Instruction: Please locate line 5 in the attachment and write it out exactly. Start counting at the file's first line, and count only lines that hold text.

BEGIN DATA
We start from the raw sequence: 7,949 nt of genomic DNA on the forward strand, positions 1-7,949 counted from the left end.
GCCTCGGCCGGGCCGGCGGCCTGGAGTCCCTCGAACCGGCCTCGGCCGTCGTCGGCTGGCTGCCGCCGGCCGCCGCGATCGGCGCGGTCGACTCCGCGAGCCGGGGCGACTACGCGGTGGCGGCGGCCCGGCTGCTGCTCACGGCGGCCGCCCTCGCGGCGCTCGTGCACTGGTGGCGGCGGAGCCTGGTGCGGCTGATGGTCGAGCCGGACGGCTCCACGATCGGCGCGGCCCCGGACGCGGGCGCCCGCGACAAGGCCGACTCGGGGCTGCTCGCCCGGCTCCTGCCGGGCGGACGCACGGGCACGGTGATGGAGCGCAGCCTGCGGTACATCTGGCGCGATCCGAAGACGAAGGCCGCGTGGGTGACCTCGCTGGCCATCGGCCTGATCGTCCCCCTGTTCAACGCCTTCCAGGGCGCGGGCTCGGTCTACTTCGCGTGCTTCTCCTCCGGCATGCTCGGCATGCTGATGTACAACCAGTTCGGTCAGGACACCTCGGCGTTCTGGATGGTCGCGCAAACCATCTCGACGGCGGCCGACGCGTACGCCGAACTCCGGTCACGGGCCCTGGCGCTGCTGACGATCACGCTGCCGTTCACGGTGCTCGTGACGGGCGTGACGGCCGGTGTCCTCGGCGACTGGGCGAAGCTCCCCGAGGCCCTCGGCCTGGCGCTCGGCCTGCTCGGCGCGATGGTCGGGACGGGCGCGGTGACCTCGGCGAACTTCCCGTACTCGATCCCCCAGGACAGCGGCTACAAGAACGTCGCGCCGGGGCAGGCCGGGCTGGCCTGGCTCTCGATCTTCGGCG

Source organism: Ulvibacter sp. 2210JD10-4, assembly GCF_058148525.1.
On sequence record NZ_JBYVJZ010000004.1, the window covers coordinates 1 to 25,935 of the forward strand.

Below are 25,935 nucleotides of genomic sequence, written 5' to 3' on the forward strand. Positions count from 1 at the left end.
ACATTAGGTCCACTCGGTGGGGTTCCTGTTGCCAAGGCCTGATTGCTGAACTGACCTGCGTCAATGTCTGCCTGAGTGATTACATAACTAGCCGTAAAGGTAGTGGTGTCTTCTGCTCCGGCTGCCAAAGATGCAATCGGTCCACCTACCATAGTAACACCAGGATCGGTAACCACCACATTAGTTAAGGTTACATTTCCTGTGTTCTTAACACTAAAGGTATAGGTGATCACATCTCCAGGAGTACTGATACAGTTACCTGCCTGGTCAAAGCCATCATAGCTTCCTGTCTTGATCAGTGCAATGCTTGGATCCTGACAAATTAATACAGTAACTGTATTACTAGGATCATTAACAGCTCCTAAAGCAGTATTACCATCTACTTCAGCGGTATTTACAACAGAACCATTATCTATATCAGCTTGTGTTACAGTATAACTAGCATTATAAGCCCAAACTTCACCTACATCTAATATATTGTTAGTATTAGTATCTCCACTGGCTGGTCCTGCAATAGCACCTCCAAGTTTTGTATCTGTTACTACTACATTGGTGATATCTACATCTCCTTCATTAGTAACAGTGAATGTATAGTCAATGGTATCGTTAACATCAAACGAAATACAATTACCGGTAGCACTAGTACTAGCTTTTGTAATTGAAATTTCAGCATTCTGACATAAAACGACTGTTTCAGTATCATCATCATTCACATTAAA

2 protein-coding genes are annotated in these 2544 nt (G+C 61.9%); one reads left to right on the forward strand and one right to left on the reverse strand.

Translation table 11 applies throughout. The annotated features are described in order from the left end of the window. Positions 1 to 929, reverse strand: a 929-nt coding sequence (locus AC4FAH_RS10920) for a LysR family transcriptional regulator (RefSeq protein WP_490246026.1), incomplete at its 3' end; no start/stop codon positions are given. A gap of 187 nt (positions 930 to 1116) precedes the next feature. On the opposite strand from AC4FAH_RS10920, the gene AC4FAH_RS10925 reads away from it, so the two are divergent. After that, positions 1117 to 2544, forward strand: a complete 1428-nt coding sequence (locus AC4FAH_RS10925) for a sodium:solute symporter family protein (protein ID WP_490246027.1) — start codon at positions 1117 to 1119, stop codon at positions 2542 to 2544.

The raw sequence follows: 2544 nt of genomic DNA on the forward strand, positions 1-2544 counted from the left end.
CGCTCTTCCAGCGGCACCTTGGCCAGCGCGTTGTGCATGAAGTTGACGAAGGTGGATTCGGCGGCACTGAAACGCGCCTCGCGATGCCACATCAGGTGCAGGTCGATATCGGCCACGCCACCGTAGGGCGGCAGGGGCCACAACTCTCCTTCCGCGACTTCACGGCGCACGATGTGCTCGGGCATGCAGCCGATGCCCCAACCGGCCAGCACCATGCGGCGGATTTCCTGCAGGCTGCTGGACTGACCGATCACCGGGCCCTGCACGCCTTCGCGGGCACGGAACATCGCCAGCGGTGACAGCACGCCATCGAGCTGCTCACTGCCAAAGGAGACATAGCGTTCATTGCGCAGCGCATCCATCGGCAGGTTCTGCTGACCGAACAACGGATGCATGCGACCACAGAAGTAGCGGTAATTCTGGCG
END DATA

Below are 25,935 nucleotides of genomic sequence, written 5' to 3' on the forward strand. Positions count from 1 at the left end.